Enneagram Series: Type Four
~converting vice to virtue on the path of personal transformation
Transcending our enneagram type happens moment-by-moment and is based on mindfulness. It is not a destination that we reach where we are no longer compelled by our conditioning and tempted by our core defense mechanisms. Rather, it is an awareness that allows us to respond differently to life, even as we coexist with our cravings for control, esteem, or security until they pass. Courage and self-compassion are essential in the process.
This is the fourth article in a series reviewing the core features of each enneagram type.
The Individualist or The Need to be Special
“. . . here the individual learns to get ‘negative’ attention through the intensification of need — which operates not only in a histrionic manner (through the imaginative amplification of suffering and the amplification of the expression of suffering), but also through walking into painful situations — i.e., through a painful life course.” (Naranjo, 1990, p. 73)
Claudio Naranjo named type Four, “Seeking Happiness Through Pain,” and Oscar Ichazo called this disposition, “Ego-Melan[choly].” Type Fours are emotionally expressive, emotionally available, sensitive, romantic, nonconforming, and self-aware. For Fours, there is always something missing, and, “I feel, therefore I am.” Self-indulgence, a tragic sense of self, and self-pity are issues for the Four. Life is a drama being lived on an emotional roller coaster, and Sleeping Beauty (or Beau) is awaiting the kiss from her handsome prince (or his princess) to rescue her (him) from her (his) tragic dream. A type four may say, “I don’t belong, and I need to understand why. Suffering is noble, and I am entitled to be compensated.”
When aligned with Essence, Fours feel inspired, channel their creativity into productive activity, and are able to integrate their experiences into a meaningful narrative. The invitation for Fours is to stop reliving the past and to accept the renewal that the present moment offers. The holy idea or inherent truth of type Four is Holy Origin, which states that there is inherent belonging, and as communicated by Almaas, who originally studied under Naranjo, “Everything is the unfoldment of Being, and hence, everything is always intimately connected to Being” (p. 186).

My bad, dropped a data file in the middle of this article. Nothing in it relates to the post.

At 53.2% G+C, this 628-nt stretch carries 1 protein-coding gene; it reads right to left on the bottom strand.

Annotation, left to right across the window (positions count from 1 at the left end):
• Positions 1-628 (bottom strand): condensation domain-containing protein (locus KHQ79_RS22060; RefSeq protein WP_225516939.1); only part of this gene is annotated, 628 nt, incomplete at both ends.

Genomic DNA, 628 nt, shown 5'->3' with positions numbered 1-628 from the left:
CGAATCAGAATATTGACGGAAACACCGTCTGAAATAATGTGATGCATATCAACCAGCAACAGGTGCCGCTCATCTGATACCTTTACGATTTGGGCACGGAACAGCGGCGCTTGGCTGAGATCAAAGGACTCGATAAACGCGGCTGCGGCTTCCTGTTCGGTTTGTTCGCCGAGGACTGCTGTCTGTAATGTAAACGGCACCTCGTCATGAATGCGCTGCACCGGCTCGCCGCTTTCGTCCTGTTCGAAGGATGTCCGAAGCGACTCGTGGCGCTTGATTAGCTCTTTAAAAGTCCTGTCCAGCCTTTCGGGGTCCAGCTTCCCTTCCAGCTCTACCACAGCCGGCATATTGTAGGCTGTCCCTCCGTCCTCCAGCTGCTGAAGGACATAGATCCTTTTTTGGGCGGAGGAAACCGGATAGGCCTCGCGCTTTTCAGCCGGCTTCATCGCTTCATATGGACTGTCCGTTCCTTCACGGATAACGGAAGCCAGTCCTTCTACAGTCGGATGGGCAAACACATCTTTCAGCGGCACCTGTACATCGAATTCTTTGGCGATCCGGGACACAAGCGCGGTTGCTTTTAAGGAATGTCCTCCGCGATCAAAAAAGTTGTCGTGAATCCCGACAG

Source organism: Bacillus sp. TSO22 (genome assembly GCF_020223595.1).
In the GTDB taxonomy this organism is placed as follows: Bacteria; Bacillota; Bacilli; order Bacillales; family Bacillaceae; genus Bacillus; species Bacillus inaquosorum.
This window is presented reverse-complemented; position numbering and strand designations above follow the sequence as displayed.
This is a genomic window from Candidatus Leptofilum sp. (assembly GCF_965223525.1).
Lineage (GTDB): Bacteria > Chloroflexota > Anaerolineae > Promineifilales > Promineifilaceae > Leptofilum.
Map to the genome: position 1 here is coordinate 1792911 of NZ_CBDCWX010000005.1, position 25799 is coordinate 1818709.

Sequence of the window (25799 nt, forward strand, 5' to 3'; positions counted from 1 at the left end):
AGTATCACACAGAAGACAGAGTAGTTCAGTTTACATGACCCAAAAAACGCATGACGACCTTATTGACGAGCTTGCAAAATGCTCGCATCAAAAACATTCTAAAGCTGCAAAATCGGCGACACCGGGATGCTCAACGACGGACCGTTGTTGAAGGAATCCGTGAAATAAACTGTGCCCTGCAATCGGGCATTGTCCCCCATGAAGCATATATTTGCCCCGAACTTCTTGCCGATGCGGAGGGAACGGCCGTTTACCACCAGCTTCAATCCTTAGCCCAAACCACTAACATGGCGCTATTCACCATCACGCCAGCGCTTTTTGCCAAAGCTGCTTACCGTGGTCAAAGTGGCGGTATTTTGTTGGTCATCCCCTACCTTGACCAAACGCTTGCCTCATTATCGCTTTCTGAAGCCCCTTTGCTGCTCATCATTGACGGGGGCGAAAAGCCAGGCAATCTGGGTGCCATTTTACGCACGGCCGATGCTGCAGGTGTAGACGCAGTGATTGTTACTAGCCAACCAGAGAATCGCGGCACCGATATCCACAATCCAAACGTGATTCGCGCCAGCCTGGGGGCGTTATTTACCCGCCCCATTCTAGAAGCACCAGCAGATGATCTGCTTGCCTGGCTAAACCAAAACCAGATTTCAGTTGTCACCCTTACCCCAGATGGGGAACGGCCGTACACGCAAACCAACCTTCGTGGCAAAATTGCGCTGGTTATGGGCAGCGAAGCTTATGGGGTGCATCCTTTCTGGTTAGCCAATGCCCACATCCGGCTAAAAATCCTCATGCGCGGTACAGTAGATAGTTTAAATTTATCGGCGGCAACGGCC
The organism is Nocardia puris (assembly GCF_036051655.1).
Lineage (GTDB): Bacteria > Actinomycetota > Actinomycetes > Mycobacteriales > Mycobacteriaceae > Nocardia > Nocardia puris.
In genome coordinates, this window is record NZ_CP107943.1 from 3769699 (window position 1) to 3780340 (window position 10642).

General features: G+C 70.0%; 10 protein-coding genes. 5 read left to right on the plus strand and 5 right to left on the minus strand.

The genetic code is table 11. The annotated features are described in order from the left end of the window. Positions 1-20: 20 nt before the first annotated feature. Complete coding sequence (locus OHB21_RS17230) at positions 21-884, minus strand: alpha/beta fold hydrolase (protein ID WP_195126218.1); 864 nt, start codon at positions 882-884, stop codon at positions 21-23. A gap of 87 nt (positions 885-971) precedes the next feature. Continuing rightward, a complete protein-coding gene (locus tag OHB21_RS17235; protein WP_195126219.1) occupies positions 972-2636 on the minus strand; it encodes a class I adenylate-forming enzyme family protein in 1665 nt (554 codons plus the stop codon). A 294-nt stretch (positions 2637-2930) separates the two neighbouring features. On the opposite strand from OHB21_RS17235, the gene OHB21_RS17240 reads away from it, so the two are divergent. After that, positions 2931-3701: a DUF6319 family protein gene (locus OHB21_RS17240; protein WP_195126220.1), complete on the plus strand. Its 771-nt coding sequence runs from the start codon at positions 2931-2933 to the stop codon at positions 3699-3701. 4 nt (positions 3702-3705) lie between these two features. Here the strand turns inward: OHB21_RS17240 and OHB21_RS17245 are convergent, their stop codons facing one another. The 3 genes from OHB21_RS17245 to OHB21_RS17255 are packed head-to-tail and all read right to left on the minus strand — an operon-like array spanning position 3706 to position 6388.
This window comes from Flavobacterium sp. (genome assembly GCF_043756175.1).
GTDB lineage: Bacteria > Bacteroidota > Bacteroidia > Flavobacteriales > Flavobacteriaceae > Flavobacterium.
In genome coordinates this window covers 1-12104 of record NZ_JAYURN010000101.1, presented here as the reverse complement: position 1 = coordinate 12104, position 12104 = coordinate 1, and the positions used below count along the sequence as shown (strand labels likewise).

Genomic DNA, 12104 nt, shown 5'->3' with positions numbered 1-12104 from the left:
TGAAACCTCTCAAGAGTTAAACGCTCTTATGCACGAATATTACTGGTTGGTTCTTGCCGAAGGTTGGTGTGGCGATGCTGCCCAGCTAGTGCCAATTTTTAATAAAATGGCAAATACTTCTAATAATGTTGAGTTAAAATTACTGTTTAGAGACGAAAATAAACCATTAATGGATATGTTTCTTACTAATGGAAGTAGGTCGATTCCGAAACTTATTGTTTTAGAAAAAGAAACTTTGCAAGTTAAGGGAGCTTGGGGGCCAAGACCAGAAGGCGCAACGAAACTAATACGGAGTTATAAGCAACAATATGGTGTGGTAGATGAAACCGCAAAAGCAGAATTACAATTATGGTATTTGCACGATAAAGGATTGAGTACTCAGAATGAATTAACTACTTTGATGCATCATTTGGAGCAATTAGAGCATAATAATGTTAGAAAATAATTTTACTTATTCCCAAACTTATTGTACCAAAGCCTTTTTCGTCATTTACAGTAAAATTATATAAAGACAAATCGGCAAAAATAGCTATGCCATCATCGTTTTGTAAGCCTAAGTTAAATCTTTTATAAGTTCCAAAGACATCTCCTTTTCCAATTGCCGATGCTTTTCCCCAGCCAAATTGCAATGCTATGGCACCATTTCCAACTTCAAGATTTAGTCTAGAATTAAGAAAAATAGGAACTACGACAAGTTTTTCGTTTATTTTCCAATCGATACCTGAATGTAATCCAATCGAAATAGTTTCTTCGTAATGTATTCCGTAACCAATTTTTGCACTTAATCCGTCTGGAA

Fours are part of the heart triad who try to manage emotions, most readily feel shame, and have hidden hostility. Being on the edge of the thinking triad, Fours can easily drop into fear and anxiety. According to Riso and Hudson, in childhood, Fours, “. . . most wanted attention: to be seen and validated by their parents” (1999, p. 63). Fours focus on creating a unique self-image in order to attract the attention and validation that they crave.
Four’s core temptation is envy (feeling fatally flawed), and their mental fixation is melancholy or the longing for what is missing. Helen Palmer, famous enneagram teacher, described the Four’s focus of attention as a preoccupation on what is absent or missing. Fours typically see themselves as special, unique, and misunderstood. According to Riso and Hudson, the internalized message is, “It’s not okay to be too functional or too happy” (1999, p. 31). In pathological terms, Naranjo correlated unhealthy Fours with depressive-masochistic personality disorder and borderline personality, dependency and a desire for negative attention, and the defense mechanism of introjection (especially of the abandoning parent).